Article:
by Mark Poe
I have a lawn chair named Matthew. Matthew is as much a part of my family as the rest of this farm. Just as every pecan tree or chicken coop or storage shed that sits on it. He’s really nothing special to look at. He’s weather-beaten and life-battled. Rust holds the spots where bolts once were. Bare metal indicates where he’s been tossed around by the winds and thrown like just any other piece of outdoor furniture. That’s how he’s like me. The coat of black paint that once glistened in the new spring light now is spotted and worn slick from time and use. He probably was once the pride of my grandfather, as he would sit on him in the evenings after long days in the field, worn down from hand-chopping or hand-picking cotton. Matthew was there waiting for him. He was a momentary relaxing transition from the harsh Arkansas summer heat to the cool shower before supper. He was a recharging station for the body to move to that next part of the day. He would allow the mind to mull over the thoughts of the farm life and clear the doubts, before going in to see Grandma. The little extra time it took to change the worrisome smirk of the farmer’s brow to a warm and loving look in the eyes to give her the peace that all was well.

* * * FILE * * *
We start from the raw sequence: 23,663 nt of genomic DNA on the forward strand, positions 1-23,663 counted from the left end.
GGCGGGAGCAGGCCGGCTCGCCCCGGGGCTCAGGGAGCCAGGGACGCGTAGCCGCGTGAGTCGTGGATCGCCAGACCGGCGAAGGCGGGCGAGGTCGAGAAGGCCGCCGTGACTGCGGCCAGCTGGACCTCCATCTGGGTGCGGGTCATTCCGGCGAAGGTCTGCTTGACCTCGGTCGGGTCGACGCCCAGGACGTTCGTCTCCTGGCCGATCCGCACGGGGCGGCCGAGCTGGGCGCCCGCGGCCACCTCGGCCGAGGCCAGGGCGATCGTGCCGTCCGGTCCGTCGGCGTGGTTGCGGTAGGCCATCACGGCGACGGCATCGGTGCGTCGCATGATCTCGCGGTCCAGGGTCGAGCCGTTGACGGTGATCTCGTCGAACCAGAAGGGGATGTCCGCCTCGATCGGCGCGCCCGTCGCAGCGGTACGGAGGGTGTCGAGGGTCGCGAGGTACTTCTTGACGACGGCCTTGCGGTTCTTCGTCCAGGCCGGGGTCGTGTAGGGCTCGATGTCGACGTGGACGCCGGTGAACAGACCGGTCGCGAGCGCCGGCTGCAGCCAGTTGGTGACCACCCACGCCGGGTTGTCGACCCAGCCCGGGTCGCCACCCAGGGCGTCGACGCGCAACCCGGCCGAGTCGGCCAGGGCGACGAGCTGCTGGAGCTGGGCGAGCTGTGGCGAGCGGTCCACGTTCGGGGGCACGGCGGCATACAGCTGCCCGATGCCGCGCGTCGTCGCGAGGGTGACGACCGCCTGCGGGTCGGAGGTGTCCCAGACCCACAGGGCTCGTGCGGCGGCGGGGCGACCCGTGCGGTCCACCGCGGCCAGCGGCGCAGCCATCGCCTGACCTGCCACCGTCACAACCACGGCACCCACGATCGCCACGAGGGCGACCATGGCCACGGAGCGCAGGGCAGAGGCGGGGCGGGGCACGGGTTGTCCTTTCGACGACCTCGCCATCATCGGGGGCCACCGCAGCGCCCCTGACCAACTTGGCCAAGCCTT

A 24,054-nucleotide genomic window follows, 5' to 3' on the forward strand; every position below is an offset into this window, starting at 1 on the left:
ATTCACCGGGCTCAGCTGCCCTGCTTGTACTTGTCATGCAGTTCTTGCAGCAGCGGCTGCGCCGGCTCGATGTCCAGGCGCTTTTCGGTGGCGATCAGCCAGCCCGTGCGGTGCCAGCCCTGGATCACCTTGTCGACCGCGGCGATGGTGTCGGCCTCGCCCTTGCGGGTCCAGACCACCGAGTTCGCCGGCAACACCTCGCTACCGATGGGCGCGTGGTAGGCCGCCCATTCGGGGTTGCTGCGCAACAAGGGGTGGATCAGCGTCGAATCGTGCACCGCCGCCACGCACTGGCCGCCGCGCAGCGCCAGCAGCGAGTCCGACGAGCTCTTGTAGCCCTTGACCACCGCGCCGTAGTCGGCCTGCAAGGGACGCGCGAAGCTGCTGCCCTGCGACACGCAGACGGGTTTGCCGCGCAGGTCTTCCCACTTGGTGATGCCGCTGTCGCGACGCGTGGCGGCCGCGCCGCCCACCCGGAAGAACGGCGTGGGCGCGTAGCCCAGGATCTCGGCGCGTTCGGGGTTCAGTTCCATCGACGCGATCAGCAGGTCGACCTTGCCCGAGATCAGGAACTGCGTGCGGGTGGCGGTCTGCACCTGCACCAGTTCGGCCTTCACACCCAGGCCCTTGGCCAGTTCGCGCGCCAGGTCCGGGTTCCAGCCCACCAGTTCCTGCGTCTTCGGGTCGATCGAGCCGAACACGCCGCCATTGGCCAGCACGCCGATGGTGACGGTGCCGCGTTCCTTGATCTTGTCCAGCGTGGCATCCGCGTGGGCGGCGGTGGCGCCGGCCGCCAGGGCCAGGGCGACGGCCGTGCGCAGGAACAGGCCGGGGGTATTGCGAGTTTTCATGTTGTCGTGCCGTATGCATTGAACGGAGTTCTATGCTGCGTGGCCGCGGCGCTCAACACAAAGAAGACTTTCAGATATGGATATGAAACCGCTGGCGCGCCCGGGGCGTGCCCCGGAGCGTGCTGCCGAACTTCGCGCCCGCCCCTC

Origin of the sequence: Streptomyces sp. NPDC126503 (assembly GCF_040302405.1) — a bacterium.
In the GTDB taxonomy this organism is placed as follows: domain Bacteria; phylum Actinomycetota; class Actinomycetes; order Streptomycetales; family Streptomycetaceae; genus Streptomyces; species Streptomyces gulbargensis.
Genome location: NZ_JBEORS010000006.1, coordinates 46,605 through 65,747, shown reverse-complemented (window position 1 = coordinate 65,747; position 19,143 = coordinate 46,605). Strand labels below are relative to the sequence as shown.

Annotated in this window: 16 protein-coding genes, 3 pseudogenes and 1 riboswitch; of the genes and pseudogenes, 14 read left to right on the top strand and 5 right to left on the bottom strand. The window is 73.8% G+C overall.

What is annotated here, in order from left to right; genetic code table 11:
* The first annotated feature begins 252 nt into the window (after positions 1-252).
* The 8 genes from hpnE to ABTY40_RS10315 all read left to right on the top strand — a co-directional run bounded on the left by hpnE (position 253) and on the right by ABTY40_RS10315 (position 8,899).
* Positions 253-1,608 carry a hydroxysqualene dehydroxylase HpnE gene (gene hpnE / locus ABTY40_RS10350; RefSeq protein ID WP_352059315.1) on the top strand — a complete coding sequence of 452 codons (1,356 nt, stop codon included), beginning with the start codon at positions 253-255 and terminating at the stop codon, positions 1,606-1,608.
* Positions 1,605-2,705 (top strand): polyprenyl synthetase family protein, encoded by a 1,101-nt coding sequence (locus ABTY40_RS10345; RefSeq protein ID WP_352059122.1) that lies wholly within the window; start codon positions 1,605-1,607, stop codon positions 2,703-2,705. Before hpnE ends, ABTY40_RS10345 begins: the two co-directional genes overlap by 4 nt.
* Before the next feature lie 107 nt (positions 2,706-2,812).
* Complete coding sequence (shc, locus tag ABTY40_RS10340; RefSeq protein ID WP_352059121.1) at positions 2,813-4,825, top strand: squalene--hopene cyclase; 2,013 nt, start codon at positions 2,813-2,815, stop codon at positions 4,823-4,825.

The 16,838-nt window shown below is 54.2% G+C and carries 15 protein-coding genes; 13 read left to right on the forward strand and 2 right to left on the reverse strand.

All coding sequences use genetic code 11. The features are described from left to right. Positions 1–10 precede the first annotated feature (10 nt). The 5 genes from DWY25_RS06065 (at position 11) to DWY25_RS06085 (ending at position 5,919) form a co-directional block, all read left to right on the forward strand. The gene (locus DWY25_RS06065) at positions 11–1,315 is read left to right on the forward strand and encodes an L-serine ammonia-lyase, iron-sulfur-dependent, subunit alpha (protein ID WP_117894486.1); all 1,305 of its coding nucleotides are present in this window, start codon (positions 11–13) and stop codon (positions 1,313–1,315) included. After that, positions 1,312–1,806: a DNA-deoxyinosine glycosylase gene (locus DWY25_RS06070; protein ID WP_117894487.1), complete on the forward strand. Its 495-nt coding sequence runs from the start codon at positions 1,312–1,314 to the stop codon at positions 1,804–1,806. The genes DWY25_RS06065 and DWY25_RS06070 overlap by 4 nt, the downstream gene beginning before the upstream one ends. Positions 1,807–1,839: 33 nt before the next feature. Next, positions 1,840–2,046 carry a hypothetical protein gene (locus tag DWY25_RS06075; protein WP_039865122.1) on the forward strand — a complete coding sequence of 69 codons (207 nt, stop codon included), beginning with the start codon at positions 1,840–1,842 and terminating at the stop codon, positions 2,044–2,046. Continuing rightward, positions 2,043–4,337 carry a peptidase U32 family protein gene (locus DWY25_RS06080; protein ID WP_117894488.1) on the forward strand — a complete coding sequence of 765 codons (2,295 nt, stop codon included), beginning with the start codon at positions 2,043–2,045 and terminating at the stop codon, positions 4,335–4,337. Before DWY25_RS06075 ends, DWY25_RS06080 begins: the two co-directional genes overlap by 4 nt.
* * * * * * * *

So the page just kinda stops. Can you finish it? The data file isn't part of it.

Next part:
As I mentioned, Matthew was bought by my Grandpa Jim in a year so long past it wasn’t worth remembering. It sat next to the yard swing that he had built for my Grandma. Her favorite spring afternoon activity, after filling the bellies of however many gathered around her table, was to walk outside in the lazy afternoon sun and rest herself in the swing. There was always a shuffling for space on the swing, as Grandma’s crutches had to stay within arm’s reach. Grandpa bought the chair to have his own place, but in his heart, it was so she had all the room she needed. That was how Matthew came to be adopted into the family. I remember fondly, sitting in the dirt under the willow tree, with just the slightest of breeze to tousle the hair. It would feel like an unwelcome spider web floating on the breeze. The orange glow of the dusk of day and the buzzing announcement of the mosquito’s arrival. Grandpa always kept one extra tomato cage over in our little circle of the outside world to tightly pack grass clippings. When the pesky skeeters became too much of a nuisance, he would light the unseasoned clippings. It created a smoldering smoke tunnel that swirled in the southern breeze and coated us as armor against the biting hordes. I still feel the small trickles of sweat rolling down my cheeks, as I created small villages in the dirt while Grandma would sing. Grandpa’s cigar smoke melded with the burning grass clippings and created the smell of warmth and fresh grass of Spring. Once the darkness had won out over the day, the same light breeze would chill the sweat on the exposed skin. I would go in for my bath, Grandpa for bed, and Grandma for her chair. Matthew stayed and looked over the now finger-like strand of smoke from the tomato cage, as it wound its way to the Heavens. He stood sentinel over my dirt village until tomorrow’s footsteps took their toll and the rebuilding would begin. At Grandpa’s house, Matthew was privileged to hear countless stories of fox hunts, deer chases and duck hunts. I’m sure he never minded the harsh language that accompanied many of these. He was there for some slick talking deals on farm animals and hunting dogs. He was there until both Grandma and Grandpa had passed. With the swing now sitting idly by, the only movement from that same light breeze, creaking out Grandma’s tunes collected in the chains, showed it was time for Matthew to move. He came to live with us.